THE QUEEN BEE
Two kings' sons once upon a time went into the world to seek their
fortunes; but they soon fell into a wasteful foolish way of living, so
that they could not return home again. Then their brother, who was a
little insignificant dwarf, went out to seek for his brothers: but
when he had found them they only laughed at him, to think that he, who
was so young and simple, should try to travel through the world, when
they, who were so much wiser, had been unable to get on. However, they
all set out on their journey together, and came at last to an ant-
hill. The two elder brothers would have pulled it down, in order to
see how the poor ants in their fright would run about and carry off
their eggs. But the little dwarf said, 'Let the poor things enjoy
themselves, I will not suffer you to trouble them.'
So on they went, and came to a lake where many many ducks were
swimming about. The two brothers wanted to catch two, and roast them.
But the dwarf said, 'Let the poor things enjoy themselves, you shall
not kill them.' Next they came to a bees'-nest in a hollow tree, and
there was so much honey that it ran down the trunk; and the two
brothers wanted to light a fire under the tree and kill the bees, so
as to get their honey. But the dwarf held them back, and said, 'Let
the pretty insects enjoy themselves, I cannot let you burn them.'
At length the three brothers came to a castle: and as they passed by
the stables they saw fine horses standing there, but all were of
marble, and no man was to be seen. Then they went through all the
rooms, till they came to a door on which were three locks: but in the
middle of the door was a wicket, so that they could look into the next
room. There they saw a little grey old man sitting at a table; and
they called to him once or twice, but he did not hear: however, they
called a third time, and then he rose and came out to them.
He said nothing, but took hold of them and led them to a beautiful
table covered with all sorts of good things: and when they had eaten
and drunk, he showed each of them to a bed-chamber.
The next morning he came to the eldest and took him to a marble table,
where there were three tablets, containing an account of the means by
which the castle might be disenchanted. The first tablet said: 'In the
wood, under the moss, lie the thousand pearls belonging to the king's
daughter; they must all be found: and if one be missing by set of sun,
he who seeks them will be turned into marble.'
The eldest brother set out, and sought for the pearls the whole day:
but the evening came, and he had not found the first hundred: so he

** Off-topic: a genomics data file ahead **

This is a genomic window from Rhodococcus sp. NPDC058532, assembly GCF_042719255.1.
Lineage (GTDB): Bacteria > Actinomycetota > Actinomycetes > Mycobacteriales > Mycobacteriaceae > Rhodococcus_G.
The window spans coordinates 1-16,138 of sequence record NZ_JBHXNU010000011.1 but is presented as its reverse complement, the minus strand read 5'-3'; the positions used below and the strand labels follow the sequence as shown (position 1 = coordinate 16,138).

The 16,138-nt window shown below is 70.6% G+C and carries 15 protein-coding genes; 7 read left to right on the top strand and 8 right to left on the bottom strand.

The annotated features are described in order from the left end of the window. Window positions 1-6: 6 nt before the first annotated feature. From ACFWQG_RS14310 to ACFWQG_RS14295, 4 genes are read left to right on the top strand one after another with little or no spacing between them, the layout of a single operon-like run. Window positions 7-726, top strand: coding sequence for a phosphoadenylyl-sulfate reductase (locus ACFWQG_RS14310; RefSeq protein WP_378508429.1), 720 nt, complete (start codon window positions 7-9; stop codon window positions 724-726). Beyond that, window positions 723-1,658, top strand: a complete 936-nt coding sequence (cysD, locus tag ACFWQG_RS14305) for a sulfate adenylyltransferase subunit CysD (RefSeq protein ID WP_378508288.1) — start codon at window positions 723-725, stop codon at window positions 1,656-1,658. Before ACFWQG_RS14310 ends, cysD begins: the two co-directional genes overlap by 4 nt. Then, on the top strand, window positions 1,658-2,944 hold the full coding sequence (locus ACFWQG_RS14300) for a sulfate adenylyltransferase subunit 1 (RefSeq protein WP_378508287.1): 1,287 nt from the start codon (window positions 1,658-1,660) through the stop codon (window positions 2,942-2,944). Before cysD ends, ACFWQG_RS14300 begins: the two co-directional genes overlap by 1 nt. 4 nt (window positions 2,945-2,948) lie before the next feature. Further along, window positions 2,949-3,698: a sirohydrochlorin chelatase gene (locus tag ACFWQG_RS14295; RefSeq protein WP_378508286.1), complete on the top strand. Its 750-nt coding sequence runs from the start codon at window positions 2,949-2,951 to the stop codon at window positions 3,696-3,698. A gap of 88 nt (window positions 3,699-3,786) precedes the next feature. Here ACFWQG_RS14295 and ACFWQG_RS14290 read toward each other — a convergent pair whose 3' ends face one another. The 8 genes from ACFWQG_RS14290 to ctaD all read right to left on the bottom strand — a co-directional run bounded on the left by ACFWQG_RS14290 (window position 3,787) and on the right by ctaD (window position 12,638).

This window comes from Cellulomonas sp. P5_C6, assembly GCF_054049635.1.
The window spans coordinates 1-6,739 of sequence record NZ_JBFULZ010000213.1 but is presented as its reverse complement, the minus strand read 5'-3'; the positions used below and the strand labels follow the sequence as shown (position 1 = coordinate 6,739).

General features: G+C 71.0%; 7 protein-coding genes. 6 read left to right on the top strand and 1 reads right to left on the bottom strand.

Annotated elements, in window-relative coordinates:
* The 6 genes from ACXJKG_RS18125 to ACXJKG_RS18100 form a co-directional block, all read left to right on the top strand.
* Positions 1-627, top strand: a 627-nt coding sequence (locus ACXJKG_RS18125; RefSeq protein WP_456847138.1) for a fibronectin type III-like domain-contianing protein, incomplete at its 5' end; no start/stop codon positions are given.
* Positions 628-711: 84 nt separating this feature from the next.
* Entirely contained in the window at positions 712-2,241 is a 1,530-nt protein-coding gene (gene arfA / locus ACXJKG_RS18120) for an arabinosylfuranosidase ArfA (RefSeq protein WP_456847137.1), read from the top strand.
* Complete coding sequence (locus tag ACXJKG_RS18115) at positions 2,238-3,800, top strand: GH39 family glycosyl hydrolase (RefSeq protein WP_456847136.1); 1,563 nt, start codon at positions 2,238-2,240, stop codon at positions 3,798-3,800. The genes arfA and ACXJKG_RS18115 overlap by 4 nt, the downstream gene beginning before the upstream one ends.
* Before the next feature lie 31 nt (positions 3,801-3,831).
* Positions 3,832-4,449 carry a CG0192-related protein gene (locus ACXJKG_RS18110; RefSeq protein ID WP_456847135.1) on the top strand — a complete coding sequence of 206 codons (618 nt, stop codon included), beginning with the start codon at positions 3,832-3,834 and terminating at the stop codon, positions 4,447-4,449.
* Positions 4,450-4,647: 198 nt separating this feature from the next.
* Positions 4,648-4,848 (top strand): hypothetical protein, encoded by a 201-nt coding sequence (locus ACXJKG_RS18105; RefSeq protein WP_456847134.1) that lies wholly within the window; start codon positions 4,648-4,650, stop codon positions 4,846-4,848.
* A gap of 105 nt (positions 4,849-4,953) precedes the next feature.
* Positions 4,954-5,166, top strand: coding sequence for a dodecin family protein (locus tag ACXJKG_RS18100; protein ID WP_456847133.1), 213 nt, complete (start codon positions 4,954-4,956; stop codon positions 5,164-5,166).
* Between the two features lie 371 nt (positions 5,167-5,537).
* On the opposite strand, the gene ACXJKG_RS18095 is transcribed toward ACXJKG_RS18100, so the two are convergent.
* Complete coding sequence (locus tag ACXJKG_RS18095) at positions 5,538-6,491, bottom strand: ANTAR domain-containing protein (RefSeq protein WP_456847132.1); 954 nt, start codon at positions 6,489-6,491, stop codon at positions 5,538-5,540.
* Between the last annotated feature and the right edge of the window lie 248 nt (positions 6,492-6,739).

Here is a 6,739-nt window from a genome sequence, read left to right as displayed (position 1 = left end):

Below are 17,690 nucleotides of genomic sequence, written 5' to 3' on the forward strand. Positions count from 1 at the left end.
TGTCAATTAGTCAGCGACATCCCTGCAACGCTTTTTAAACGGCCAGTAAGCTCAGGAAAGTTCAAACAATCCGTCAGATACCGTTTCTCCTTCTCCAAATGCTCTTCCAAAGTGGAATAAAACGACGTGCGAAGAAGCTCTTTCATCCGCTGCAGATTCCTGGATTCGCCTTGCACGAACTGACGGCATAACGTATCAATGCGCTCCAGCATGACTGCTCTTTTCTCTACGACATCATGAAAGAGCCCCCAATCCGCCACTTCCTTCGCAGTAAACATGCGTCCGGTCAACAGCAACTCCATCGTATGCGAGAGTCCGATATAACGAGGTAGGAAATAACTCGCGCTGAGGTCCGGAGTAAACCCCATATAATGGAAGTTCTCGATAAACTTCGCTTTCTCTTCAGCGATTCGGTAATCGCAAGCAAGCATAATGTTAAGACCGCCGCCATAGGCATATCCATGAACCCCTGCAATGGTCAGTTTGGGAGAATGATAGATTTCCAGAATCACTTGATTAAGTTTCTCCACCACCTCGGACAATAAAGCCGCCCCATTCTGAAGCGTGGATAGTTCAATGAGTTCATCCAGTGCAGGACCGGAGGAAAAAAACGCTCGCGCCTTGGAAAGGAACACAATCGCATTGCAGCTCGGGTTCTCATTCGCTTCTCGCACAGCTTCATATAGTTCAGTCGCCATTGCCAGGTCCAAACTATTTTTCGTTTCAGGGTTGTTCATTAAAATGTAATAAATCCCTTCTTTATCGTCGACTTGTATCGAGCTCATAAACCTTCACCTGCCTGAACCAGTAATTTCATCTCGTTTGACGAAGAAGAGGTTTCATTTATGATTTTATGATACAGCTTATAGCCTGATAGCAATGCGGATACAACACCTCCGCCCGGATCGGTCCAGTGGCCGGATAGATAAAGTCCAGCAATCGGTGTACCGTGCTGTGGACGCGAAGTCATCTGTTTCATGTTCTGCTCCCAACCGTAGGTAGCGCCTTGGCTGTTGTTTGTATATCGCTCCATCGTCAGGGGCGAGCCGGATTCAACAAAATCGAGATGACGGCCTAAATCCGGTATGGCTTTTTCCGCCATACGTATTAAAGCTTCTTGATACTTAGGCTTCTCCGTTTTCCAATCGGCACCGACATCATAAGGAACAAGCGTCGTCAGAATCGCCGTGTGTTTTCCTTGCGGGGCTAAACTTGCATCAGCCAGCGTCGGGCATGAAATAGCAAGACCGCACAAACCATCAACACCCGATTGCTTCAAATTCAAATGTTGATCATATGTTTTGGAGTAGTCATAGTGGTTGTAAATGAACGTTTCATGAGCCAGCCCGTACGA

was turned into stone as the tablet had foretold.
The next day the second brother undertook the task; but he succeeded
no better than the first; for he could only find the second hundred of
the pearls; and therefore he too was turned into stone.
At last came the little dwarf's turn; and he looked in the moss; but
it was so hard to find the pearls, and the job was so tiresome!--so he
sat down upon a stone and cried. And as he sat there, the king of the
ants (whose life he had saved) came to help him, with five thousand
ants; and it was not long before they had found all the pearls and
laid them in a heap.
The second tablet said: 'The key of the princess's bed-chamber must be
fished up out of the lake.' And as the dwarf came to the brink of it,
he saw the two ducks whose lives he had saved swimming about; and they
dived down and soon brought in the key from the bottom.
The third task was the hardest. It was to choose out the youngest and
the best of the king's three daughters. Now they were all beautiful,
and all exactly alike: but he was told that the eldest had eaten a
piece of sugar, the next some sweet syrup, and the youngest a spoonful
of honey; so he was to guess which it was that had eaten the honey.
Then came the queen of the bees, who had been saved by the little
dwarf from the fire, and she tried the lips of all three; but at last
she sat upon the lips of the one that had eaten the honey: and so the
dwarf knew which was the youngest. Thus the spell was broken, and all
who had been turned into stones awoke, and took their proper forms.
And the dwarf married the youngest and the best of the princesses, and
was king after her father's death; but his two brothers married the
other two sisters.
From "Fairy Tales" by Jakob Grimm (1785 -1863) and Wilhelm
Grimm (1786-1859) -- translated from "Kinder und Hausmarchen"
by Edgar Taylor and Marian Edwardes.